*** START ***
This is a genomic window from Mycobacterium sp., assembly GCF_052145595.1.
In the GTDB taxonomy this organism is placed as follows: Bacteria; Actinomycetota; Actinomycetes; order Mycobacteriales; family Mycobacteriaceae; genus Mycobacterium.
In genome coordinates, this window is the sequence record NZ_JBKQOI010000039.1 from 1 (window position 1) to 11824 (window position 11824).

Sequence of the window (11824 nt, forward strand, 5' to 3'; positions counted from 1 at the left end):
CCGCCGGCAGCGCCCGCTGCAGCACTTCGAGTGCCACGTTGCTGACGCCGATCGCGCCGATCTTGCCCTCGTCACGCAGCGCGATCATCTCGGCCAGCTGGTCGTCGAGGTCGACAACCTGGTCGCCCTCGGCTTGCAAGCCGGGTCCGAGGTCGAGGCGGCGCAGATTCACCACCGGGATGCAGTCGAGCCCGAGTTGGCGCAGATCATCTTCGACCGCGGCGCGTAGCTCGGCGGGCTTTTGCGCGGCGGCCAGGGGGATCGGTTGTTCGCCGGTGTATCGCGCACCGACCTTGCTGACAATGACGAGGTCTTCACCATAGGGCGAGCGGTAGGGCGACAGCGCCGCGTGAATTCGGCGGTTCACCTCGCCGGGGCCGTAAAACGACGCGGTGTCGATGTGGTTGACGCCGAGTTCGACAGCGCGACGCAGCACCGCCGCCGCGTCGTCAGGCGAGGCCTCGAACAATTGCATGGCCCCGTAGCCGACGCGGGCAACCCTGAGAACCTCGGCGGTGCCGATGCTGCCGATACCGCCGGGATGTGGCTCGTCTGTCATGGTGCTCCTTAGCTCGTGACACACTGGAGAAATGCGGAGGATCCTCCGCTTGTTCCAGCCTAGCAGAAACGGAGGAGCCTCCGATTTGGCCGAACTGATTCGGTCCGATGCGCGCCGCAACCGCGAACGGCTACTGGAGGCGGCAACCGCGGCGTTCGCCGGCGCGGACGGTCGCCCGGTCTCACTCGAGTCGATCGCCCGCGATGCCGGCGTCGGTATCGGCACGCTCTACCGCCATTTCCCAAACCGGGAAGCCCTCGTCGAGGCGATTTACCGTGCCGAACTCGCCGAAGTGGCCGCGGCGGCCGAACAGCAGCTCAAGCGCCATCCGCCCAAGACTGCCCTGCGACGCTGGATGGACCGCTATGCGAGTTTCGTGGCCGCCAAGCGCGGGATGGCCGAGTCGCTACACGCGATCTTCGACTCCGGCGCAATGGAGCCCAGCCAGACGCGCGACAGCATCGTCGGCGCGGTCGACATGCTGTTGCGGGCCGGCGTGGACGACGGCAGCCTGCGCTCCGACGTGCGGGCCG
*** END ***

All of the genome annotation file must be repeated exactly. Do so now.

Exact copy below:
This is a genomic window from Mycobacterium sp., assembly GCF_052145595.1.
In the GTDB taxonomy this organism is placed as follows: Bacteria; Actinomycetota; Actinomycetes; order Mycobacteriales; family Mycobacteriaceae; genus Mycobacterium.
In genome coordinates, this window is the sequence record NZ_JBKQOI010000039.1 from 1 (window position 1) to 11824 (window position 11824).

Sequence of the window (11824 nt, forward strand, 5' to 3'; positions counted from 1 at the left end):
CCGCCGGCAGCGCCCGCTGCAGCACTTCGAGTGCCACGTTGCTGACGCCGATCGCGCCGATCTTGCCCTCGTCACGCAGCGCGATCATCTCGGCCAGCTGGTCGTCGAGGTCGACAACCTGGTCGCCCTCGGCTTGCAAGCCGGGTCCGAGGTCGAGGCGGCGCAGATTCACCACCGGGATGCAGTCGAGCCCGAGTTGGCGCAGATCATCTTCGACCGCGGCGCGTAGCTCGGCGGGCTTTTGCGCGGCGGCCAGGGGGATCGGTTGTTCGCCGGTGTATCGCGCACCGACCTTGCTGACAATGACGAGGTCTTCACCATAGGGCGAGCGGTAGGGCGACAGCGCCGCGTGAATTCGGCGGTTCACCTCGCCGGGGCCGTAAAACGACGCGGTGTCGATGTGGTTGACGCCGAGTTCGACAGCGCGACGCAGCACCGCCGCCGCGTCGTCAGGCGAGGCCTCGAACAATTGCATGGCCCCGTAGCCGACGCGGGCAACCCTGAGAACCTCGGCGGTGCCGATGCTGCCGATACCGCCGGGATGTGGCTCGTCTGTCATGGTGCTCCTTAGCTCGTGACACACTGGAGAAATGCGGAGGATCCTCCGCTTGTTCCAGCCTAGCAGAAACGGAGGAGCCTCCGATTTGGCCGAACTGATTCGGTCCGATGCGCGCCGCAACCGCGAACGGCTACTGGAGGCGGCAACCGCGGCGTTCGCCGGCGCGGACGGTCGCCCGGTCTCACTCGAGTCGATCGCCCGCGATGCCGGCGTCGGTATCGGCACGCTCTACCGCCATTTCCCAAACCGGGAAGCCCTCGTCGAGGCGATTTACCGTGCCGAACTCGCCGAAGTGGCCGCGGCGGCCGAACAGCAGCTCAAGCGCCATCCGCCCAAGACTGCCCTGCGACGCTGGATGGACCGCTATGCGAGTTTCGTGGCCGCCAAGCGCGGGATGGCCGAGTCGCTACACGCGATCTTCGACTCCGGCGCAATGGAGCCCAGCCAGACGCGCGACAGCATCGTCGGCGCGGTCGACATGCTGTTGCGGGCCGGCGTGGACGACGGCAGCCTGCGCTCCGACGTGCGGGCCG